The provided closure f will only be called if this future is resolved to an Ok. If it resolves to an Err, panics, or is dropped, then the provided closure will never be invoked.

Note that this method consumes the future it is called on and returns a wrapped version of it.

Examples

use futures::future::TryFutureExt;

let future = async { Ok::<i32, i32>(1) };
let future = future.map_ok(|x| x + 3);
assert_eq!(future.await, Ok(4));

Calling map_ok on an errored future has no effect:

use futures::future::TryFutureExt;

let future = async { Err::<i32, i32>(1) };
let future = future.map_ok(|x| x + 3);
assert_eq!(future.await, Err(1));

Important traits for MapErr<Fut, F>
fn map_err<E, F>(self, f: F) -> MapErr<Self, F> where
    F: FnOnce(Self::Error) -> E, 

Maps this future's error value to a different value.

This method can be used to change the Error type of the future into a different type. It is similar to the Result::map_err method. You can use this method for example to ensure that futures have the same Error type when using [select!] or [join!].

The provided closure f will only be called if this future is resolved to an Err. If it resolves to an Ok, panics, or is dropped, then the provided closure will never be invoked.

Note that this method consumes the future it is called on and returns a wrapped version of it.

Examples

use futures::future::TryFutureExt;

let future = async { Err::<i32, i32>(1) };
let future = future.map_err(|x| x + 3);
assert_eq!(future.await, Err(4));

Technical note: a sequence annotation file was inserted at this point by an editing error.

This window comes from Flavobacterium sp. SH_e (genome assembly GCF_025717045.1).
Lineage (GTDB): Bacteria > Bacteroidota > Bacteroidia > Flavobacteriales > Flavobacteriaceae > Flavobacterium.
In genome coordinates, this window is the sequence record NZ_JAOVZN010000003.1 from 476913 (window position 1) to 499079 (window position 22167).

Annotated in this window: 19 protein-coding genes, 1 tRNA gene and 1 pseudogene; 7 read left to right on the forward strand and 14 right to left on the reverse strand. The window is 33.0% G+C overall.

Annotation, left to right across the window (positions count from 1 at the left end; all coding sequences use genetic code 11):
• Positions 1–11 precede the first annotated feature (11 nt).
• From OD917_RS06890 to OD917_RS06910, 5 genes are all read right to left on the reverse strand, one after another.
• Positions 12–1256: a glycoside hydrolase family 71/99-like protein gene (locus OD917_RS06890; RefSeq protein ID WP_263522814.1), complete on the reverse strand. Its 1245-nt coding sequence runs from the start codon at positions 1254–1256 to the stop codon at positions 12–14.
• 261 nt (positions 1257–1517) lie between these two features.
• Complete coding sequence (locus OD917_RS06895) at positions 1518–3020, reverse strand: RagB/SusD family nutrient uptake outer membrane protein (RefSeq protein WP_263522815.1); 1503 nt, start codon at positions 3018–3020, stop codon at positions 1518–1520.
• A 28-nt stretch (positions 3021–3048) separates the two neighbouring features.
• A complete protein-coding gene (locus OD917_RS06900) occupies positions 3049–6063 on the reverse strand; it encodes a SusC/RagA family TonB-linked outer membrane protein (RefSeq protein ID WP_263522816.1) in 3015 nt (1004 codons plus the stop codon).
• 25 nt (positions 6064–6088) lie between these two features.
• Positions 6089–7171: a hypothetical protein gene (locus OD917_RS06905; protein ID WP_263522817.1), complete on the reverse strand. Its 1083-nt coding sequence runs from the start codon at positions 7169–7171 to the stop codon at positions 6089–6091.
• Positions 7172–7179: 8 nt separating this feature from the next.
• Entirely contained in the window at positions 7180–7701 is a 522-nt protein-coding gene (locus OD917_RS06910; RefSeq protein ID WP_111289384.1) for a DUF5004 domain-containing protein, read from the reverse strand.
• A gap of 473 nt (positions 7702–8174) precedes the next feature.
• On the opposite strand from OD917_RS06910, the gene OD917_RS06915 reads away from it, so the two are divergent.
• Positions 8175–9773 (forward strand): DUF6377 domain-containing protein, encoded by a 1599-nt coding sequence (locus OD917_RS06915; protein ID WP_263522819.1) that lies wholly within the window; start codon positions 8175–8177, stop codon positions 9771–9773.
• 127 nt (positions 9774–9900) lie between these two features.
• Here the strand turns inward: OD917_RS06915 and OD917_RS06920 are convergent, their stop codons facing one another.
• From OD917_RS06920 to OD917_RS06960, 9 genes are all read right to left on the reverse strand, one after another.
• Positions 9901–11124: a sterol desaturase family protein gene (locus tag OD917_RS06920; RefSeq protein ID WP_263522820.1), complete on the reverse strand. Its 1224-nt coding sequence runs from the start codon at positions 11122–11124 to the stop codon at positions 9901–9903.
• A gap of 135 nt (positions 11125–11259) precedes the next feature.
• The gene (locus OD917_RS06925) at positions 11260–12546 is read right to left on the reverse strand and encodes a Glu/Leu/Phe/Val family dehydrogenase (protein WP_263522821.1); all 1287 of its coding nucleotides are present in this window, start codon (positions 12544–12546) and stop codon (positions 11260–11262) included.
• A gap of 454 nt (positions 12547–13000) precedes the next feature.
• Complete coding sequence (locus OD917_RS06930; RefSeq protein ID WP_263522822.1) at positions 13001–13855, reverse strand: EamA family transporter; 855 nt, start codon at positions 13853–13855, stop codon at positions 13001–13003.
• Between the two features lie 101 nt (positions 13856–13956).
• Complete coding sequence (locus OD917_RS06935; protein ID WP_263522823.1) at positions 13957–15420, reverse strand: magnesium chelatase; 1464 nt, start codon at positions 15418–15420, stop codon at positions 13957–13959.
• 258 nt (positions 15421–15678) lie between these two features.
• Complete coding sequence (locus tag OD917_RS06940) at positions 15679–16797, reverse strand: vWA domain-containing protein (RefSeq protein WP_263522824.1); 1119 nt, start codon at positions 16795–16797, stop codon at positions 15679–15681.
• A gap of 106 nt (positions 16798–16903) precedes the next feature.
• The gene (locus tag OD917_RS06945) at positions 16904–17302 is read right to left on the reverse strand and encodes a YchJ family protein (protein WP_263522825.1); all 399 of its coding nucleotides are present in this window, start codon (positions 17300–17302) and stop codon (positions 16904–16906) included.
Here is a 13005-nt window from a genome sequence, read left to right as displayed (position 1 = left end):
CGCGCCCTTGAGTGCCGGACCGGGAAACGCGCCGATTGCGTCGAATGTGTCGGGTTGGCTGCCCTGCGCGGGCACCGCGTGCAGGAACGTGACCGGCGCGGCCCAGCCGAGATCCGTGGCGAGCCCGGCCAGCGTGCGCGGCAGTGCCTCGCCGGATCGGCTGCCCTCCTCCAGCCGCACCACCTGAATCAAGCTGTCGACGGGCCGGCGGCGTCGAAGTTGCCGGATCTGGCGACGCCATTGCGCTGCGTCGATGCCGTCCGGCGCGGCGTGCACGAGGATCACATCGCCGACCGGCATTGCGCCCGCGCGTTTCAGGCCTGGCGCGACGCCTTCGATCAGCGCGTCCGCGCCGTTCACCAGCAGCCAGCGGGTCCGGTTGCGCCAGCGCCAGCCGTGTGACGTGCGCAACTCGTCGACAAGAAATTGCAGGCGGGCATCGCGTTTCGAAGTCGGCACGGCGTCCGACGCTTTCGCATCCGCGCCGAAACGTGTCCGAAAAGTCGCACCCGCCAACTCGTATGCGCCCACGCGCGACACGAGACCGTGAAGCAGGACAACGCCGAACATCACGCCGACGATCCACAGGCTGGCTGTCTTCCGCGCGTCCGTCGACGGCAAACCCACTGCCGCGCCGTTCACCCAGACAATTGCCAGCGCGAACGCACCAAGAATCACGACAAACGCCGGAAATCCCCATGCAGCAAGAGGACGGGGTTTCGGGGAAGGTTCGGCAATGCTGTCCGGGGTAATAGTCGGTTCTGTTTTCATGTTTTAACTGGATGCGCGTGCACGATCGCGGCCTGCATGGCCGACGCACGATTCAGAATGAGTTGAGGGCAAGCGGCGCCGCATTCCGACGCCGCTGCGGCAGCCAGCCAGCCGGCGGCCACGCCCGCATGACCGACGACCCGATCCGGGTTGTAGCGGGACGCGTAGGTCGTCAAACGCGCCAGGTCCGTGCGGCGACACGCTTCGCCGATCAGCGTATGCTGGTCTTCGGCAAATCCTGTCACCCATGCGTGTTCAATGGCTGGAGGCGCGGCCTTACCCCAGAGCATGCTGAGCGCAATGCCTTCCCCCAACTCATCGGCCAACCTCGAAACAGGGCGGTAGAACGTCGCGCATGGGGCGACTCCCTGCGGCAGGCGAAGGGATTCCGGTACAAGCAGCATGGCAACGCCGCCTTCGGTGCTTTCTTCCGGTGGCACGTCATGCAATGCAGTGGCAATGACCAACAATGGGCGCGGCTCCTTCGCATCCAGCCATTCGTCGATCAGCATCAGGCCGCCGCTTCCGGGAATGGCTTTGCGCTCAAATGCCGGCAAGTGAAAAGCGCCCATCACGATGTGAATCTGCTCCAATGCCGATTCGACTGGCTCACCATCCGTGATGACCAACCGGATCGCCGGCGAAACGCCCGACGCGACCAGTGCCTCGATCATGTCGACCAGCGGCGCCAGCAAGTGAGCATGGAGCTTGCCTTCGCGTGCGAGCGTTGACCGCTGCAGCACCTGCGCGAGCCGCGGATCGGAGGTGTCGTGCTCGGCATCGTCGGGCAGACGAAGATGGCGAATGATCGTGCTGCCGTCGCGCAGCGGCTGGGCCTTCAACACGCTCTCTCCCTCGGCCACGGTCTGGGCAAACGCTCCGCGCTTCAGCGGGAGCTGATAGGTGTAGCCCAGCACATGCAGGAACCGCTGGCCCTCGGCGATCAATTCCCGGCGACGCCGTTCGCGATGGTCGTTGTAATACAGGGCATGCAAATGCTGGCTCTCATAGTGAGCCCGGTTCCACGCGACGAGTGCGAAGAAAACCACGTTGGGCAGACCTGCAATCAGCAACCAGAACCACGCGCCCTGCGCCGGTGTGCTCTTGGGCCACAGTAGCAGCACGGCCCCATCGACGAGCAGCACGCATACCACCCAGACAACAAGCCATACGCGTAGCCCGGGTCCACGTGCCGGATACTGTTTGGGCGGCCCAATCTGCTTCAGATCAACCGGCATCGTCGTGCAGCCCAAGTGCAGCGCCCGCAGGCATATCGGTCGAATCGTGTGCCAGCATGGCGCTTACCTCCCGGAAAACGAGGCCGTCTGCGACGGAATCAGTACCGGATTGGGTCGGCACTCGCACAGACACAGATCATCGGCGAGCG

Calling map_err on a successful future has no effect:

use futures::future::TryFutureExt;

let future = async { Ok::<i32, i32>(1) };
let future = future.map_err(|x| x + 3);
assert_eq!(future.await, Ok(1));

Important traits for ErrInto<Fut, E>
fn err_into<E>(self) -> ErrInto<Self, E> where
    Self::Error: Into<E>, 

Maps this future's Error to a new error type using the Into trait.

This method does for futures what the ?-operator does for Result: It lets the compiler infer the type of the resulting error. Just as map_err, this is useful for example to ensure that futures have the same Error type when using [select!] or [join!].

Note that this method consumes the future it is called on and returns a wrapped version of it.

Examples

use futures::future::TryFutureExt;

let future_err_u8 = async { Err::<(), u8>(1) };
let future_err_i32 = future_err_u8.err_into::<i32>();

Important traits for AndThen<Fut1, Fut2, F>
fn and_then<Fut, F>(self, f: F) -> AndThen<Self, Fut, F> where
    F: FnOnce(Self::Ok) -> Fut,
    Fut: TryFuture<Error = Self::Error>, 

Executes another future after this one resolves successfully. The success value is passed to a closure to create this subsequent future.